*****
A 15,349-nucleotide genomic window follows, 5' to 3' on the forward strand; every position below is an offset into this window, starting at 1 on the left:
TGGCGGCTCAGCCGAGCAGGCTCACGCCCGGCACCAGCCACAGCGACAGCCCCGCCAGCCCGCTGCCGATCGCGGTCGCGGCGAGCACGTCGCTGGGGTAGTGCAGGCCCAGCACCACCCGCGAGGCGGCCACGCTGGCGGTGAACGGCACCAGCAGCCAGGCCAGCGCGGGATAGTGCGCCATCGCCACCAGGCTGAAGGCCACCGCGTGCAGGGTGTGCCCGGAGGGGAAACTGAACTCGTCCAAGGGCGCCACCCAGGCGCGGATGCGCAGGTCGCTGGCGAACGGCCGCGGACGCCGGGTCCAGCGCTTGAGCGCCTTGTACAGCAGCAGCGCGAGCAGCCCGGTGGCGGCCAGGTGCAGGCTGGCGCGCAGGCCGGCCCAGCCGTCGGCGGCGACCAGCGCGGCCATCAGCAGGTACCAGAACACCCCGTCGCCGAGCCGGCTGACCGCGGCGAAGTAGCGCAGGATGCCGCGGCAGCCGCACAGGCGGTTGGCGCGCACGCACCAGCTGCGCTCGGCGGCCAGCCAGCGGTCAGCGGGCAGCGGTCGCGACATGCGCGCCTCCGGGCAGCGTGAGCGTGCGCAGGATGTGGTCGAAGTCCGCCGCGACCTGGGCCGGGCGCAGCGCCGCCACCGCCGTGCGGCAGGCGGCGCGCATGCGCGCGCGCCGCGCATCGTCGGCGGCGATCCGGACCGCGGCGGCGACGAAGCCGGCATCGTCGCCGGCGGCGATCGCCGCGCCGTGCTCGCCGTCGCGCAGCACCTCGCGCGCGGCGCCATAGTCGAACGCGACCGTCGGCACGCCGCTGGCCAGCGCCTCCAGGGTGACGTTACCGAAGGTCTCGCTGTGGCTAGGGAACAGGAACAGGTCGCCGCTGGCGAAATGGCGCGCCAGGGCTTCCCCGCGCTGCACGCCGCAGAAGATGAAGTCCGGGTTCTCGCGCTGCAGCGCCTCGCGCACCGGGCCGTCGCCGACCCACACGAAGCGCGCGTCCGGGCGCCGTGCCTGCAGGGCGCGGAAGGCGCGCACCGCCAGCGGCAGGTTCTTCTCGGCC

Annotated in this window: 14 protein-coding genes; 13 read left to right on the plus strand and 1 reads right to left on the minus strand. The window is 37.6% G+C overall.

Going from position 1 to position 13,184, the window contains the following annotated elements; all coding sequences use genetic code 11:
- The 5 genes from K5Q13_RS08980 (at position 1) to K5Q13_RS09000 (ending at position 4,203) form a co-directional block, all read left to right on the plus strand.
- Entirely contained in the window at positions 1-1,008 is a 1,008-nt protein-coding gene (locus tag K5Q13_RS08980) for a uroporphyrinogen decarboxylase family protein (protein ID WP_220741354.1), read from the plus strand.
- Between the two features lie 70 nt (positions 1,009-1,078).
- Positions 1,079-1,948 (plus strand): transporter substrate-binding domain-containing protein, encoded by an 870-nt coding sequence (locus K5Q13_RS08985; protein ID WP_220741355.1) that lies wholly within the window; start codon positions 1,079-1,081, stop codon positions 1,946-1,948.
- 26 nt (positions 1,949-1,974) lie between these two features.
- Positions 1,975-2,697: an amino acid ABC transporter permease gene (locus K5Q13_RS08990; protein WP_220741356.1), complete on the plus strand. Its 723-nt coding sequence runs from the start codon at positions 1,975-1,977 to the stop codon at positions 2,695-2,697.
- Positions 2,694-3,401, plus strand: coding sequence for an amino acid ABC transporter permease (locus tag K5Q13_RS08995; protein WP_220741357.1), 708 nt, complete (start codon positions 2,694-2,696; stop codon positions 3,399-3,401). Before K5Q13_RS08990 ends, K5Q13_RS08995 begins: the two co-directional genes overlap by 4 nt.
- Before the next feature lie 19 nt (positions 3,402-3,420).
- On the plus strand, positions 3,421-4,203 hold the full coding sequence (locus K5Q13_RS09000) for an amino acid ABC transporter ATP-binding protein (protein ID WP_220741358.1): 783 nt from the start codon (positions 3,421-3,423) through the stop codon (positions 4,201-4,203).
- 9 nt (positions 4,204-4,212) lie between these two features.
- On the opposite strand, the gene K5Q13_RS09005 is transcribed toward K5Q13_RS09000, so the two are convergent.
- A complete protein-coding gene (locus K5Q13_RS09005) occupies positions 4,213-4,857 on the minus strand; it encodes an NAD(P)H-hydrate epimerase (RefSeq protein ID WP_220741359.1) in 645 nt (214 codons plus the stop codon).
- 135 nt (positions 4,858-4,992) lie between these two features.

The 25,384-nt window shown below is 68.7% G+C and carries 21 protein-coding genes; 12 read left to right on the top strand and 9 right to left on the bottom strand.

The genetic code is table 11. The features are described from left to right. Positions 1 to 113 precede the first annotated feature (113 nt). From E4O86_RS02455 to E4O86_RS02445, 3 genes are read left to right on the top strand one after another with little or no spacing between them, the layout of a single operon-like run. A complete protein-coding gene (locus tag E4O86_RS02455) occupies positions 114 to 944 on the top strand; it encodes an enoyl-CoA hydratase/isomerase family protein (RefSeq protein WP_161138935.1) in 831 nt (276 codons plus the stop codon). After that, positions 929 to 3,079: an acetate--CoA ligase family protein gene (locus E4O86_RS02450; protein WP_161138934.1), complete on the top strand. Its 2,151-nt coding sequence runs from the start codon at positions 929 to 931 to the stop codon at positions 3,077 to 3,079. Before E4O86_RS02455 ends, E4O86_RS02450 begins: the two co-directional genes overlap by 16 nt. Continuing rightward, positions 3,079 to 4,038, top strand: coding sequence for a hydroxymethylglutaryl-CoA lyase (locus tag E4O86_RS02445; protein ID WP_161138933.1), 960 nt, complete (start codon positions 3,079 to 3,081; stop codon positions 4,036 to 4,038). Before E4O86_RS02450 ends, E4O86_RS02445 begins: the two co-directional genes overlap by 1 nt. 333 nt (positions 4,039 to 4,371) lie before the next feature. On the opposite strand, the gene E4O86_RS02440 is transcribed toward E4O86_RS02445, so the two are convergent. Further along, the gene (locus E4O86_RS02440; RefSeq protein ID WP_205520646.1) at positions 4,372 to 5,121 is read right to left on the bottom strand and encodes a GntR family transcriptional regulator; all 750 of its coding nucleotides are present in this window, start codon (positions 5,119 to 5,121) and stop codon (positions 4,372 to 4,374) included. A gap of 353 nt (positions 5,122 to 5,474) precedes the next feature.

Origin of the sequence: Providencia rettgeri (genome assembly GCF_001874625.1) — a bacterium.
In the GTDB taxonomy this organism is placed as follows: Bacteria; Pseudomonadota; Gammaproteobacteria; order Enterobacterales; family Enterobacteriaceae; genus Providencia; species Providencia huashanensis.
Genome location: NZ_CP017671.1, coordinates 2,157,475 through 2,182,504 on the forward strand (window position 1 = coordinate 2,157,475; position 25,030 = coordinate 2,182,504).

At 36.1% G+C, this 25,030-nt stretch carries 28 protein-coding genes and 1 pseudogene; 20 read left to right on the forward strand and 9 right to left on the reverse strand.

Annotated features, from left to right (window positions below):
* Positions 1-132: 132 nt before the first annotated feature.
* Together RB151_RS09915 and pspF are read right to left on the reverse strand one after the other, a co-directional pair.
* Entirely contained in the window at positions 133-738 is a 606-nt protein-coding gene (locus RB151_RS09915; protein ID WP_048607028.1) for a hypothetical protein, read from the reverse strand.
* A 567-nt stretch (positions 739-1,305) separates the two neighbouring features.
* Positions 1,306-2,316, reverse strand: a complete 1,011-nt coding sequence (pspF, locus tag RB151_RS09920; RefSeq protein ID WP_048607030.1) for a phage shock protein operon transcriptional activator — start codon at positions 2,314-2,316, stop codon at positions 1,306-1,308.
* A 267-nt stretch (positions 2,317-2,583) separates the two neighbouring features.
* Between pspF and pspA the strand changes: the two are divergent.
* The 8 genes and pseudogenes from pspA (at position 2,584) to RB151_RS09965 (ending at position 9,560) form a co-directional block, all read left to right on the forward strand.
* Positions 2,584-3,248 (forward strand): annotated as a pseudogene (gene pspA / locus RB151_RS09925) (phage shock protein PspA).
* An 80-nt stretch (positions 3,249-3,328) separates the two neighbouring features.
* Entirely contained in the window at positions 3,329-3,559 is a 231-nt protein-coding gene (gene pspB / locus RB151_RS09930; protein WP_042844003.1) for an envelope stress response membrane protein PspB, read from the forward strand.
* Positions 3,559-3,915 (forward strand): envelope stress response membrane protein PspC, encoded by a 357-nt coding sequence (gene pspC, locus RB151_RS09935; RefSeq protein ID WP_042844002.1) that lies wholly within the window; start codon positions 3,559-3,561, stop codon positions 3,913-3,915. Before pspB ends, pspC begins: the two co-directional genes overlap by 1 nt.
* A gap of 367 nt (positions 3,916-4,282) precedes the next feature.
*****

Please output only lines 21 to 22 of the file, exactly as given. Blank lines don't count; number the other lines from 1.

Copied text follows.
In the GTDB taxonomy this organism is placed as follows: Bacteria; Pseudomonadota; Gammaproteobacteria; order Enterobacterales; family Enterobacteriaceae; genus Providencia; species Providencia huashanensis.
Genome location: NZ_CP017671.1, coordinates 2,157,475 through 2,182,504 on the forward strand (window position 1 = coordinate 2,157,475; position 25,030 = coordinate 2,182,504).